ZHAW researchers help develop the world’s most powerful neutron source
The European Spallation Source, which is set to be the world’s most powerful neutron source, is currently under construction in the Swedish city of Lund. The purpose of the large-scale research facility is to investigate material properties and processes at an atomic level in fields ranging from medicine and renewable energies to quantum computing.
The construction of the European Spallation Source (ESS) in the Swedish city of Lund commenced back in 2014. The research facility is a European Research Infrastructure Consortium (ERIC), which comprises eleven other European countries alongside Sweden and Switzerland. From Switzerland, in addition to the ZHAW, the Paul Scherrer Institute (PSI) is also significantly involved in the development of the ESS. The large-scale research facility is set to generate spallation neutrons for the first time in 2025. Scientists from many different research segments are hoping that the very intense and pulsed neutron beam will allow for material properties to be researched more efficiently. The applications range from the optimisation of hard drives and the investigation of structures within quantum computing to the further development of solar cells and the decoding of molecular structures. “The field of neutron physics is very interesting for scientists wanting to learn about the structure of materials. Neutrons penetrate denser materials better than X-rays, for instance, making it possible to analyse the internal structure of objects,” explains Christian Hilbes. The ZHAW researcher is Deputy Head of the Institute of Applied Mathematics and Physics (IAMP) and in performing his work delves into the area of safety-critical systems. “Our task in setting up the ESS was to develop the concept for the machine protection system as well as to realise specific sub-systems. We have also supported the ESS in the development of various personnel safety systems,” says Hilbes.
The 600-metre-long proton accelerator and the adjacent rotating neutron source have been developed especially for the ESS. Many of the accelerator’s components are elaborately made custom products. If the beam significantly changes properties such as dilation or direction, the protons can hit these components. These then react, for example with a rapid ageing process. Should the beam be misdirected, this can even result in a hole in the beam tube. “This can lead to damage that, under certain circumstances, may result in the system being shut down for an extended period, something that should be avoided at all costs,” explains Christian Hilbes. The machine protection system is tasked with responding before the system suffers any damage. The system also monitors countless parameters that are measured along the entire accelerator. If the parameters exceed specified tolerances, the beam is switched off within a very short space of time.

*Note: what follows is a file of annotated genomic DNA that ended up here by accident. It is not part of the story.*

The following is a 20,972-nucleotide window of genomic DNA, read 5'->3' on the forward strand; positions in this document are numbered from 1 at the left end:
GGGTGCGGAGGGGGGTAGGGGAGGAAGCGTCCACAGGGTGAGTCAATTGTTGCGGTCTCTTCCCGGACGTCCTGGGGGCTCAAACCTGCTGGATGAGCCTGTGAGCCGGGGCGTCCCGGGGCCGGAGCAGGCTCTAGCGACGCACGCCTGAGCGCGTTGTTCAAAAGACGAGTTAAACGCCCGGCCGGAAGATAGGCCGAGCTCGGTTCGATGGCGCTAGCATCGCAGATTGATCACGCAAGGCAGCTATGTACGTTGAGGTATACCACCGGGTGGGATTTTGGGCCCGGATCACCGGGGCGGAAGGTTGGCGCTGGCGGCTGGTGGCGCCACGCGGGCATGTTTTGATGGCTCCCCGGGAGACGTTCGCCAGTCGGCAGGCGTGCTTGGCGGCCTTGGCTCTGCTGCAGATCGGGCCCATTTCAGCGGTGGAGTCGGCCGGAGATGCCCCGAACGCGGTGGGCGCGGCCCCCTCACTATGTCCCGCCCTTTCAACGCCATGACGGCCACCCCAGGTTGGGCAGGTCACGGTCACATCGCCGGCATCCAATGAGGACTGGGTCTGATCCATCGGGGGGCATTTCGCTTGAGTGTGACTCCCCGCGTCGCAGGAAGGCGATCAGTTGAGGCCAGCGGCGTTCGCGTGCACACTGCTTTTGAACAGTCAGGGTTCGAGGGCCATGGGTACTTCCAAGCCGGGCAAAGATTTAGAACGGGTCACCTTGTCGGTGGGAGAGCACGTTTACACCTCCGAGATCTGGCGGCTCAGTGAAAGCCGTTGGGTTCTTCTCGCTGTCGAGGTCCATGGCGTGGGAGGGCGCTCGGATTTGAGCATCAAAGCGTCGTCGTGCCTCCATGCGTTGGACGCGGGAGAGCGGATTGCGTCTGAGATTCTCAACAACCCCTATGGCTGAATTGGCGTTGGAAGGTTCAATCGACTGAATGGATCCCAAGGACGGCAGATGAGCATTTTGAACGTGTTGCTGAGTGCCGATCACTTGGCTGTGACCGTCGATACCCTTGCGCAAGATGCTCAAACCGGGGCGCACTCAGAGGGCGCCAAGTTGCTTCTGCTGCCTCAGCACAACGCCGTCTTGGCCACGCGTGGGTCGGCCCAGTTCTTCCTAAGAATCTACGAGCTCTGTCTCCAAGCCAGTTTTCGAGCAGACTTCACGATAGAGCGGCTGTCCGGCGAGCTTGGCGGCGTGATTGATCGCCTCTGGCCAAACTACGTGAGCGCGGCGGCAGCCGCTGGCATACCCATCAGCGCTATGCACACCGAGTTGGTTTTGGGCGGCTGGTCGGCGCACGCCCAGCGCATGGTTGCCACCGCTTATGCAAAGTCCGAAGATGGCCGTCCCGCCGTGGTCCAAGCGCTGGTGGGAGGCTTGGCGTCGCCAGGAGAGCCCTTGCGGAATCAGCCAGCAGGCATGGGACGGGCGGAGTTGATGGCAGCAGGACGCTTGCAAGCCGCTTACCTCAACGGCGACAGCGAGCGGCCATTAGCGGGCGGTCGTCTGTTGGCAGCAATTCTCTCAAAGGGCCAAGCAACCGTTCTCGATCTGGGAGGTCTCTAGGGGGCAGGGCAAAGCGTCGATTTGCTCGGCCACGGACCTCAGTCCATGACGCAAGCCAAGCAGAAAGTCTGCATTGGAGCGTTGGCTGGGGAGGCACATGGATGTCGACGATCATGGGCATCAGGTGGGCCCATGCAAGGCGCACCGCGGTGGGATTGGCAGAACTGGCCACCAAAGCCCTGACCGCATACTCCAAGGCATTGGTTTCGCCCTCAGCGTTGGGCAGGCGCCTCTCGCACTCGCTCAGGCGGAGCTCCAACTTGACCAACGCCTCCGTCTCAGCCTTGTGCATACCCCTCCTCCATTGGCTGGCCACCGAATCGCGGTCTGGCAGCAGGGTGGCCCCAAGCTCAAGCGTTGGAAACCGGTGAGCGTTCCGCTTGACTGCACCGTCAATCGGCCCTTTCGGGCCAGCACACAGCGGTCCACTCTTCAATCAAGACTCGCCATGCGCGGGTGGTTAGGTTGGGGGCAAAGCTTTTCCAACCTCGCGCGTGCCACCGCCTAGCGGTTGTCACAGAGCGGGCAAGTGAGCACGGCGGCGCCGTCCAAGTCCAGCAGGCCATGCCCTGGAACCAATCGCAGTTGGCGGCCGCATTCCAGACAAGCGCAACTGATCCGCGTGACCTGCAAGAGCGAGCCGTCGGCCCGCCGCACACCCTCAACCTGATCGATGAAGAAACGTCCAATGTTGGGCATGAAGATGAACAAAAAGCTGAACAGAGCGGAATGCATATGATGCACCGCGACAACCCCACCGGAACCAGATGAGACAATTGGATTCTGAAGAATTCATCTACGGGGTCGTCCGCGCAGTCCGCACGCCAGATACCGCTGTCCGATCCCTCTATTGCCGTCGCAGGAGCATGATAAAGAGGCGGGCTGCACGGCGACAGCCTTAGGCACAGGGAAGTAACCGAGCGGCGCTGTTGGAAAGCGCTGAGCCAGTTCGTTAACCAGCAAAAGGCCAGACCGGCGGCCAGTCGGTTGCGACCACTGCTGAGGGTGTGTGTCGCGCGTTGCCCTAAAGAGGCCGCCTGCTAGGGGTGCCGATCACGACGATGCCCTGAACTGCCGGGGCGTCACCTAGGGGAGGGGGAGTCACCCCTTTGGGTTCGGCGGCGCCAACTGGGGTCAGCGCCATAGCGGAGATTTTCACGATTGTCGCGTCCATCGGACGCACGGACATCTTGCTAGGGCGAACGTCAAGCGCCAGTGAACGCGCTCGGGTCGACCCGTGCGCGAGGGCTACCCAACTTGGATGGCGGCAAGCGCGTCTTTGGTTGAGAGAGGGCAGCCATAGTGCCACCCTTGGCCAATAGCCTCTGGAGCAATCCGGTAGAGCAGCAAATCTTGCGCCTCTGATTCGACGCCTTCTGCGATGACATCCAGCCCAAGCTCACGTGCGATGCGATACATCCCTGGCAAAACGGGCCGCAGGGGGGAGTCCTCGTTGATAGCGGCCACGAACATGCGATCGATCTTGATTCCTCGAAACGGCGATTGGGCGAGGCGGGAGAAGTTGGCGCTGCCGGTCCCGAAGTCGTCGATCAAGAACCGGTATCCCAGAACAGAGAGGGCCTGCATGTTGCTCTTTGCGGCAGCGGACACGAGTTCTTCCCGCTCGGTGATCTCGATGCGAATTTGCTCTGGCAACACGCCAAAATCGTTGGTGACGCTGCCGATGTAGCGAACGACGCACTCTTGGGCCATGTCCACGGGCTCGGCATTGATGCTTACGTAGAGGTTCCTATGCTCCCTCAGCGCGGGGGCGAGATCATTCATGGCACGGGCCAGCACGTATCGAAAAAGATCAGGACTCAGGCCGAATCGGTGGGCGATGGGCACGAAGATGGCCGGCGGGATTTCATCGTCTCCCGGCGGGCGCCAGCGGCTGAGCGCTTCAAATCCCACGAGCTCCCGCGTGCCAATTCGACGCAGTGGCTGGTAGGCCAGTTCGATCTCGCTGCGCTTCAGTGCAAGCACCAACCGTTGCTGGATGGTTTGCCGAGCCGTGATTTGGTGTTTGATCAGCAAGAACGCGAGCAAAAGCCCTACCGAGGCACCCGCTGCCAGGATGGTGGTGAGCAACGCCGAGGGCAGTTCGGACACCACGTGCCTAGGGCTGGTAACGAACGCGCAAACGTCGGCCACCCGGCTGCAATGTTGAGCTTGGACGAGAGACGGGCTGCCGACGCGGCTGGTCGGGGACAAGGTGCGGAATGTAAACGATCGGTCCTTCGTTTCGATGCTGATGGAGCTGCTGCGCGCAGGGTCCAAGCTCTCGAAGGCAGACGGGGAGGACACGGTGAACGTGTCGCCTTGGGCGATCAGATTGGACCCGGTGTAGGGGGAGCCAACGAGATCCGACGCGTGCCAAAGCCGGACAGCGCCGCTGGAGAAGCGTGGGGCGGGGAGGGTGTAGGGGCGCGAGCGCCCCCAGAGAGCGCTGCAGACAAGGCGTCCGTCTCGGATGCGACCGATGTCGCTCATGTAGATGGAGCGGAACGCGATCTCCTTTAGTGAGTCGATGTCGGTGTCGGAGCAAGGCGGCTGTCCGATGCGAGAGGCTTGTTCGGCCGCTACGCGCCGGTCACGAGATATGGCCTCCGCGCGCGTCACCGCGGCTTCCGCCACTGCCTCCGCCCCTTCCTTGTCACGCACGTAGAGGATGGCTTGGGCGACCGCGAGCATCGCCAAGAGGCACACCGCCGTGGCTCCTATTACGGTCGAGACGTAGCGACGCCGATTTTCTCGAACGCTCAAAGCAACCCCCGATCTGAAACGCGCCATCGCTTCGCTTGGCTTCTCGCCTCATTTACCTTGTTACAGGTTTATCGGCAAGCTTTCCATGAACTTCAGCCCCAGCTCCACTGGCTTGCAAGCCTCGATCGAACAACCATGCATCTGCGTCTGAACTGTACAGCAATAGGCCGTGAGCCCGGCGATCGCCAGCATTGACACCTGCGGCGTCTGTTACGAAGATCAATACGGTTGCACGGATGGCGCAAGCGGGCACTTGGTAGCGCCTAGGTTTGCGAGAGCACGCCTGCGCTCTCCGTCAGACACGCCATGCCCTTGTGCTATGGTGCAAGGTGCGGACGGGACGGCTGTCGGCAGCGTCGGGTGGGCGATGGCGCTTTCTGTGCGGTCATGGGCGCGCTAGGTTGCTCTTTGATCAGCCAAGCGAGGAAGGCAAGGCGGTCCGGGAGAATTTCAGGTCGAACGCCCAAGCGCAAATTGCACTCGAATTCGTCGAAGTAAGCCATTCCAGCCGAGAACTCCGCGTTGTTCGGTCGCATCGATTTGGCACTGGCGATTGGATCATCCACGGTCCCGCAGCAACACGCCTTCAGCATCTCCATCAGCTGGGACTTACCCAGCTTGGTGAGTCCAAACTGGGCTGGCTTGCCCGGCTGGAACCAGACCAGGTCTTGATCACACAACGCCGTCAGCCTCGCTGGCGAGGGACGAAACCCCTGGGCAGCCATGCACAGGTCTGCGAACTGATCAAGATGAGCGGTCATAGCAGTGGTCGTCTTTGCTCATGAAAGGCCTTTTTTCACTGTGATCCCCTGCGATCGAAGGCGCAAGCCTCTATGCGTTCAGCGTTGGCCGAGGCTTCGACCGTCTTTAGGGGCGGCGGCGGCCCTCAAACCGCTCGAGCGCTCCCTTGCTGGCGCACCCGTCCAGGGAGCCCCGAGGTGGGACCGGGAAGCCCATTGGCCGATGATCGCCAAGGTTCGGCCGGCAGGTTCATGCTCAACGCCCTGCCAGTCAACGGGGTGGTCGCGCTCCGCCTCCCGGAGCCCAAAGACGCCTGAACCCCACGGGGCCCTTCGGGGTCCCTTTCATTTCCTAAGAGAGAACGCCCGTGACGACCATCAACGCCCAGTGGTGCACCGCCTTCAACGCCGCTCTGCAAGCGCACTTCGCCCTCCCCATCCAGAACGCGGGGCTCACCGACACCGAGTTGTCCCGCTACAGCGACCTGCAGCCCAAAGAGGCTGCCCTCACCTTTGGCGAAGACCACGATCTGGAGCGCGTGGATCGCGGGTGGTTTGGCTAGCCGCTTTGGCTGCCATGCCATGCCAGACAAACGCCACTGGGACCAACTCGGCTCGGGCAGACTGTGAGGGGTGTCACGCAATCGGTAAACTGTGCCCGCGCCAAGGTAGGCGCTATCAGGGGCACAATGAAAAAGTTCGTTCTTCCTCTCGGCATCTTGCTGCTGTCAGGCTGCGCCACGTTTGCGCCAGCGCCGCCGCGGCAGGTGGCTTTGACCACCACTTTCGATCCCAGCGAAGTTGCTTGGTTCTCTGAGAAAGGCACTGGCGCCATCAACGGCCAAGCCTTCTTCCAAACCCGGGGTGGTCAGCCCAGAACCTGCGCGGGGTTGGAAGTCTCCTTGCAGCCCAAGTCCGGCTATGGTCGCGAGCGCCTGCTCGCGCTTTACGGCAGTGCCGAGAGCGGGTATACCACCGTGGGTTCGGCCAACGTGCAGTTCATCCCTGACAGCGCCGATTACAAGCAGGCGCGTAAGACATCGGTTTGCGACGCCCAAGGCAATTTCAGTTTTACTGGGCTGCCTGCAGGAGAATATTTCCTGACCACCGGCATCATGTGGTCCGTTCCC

The challenge for the ZHAW team, which comprised ten researchers from the IAMP, lay in developing a concept for the ESS as to how the machine protection system and all its sub-systems should be structured. “From the very outset, we supported the ESS with all our broad expertise in this area,” says Christian Hilbes. It is imperative to respond extremely quickly to some of the events that can occur in the accelerator. The ZHAW team has developed the so-called Fast Beam Interlock System (FBIS) for this category of events. “The very specific requirements placed on the FBIS meant that this system has to be developed from scratch. There was no commercially available system that would have fulfilled the requirements, but rather only technical models of other accelerators that could be used as a basis,” says Hilbes. “The FBIS has to respond within tens to hundreds of microseconds. And it has to do so 24 hours a day, preferably without generating any false shutdowns,” explains Martin Rejzek, who is Deputy Head of the Safety-Critical Systems research area and responsible for the specification and development of the complete FBIS and its integration within the ESS architecture as part of the ESS project.
The ZHAW team also played a significant role in the design, realisation and verification of various ESS personnel safety systems. “As this is a matter of personal protection, with protection against radiation being the primary consideration, very stringent requirements issued by the authorities have to be adhered to in this area,” explains Christian Hilbes. These include release regulations, for example relating to the question of when a person is allowed to be in which area. The ZHAW assisted the ESS here in designing, developing and validating various personnel safety systems. Joanna Weng, who has a great deal of expertise in assessing functional safety, was chiefly involved here on the ZHAW side.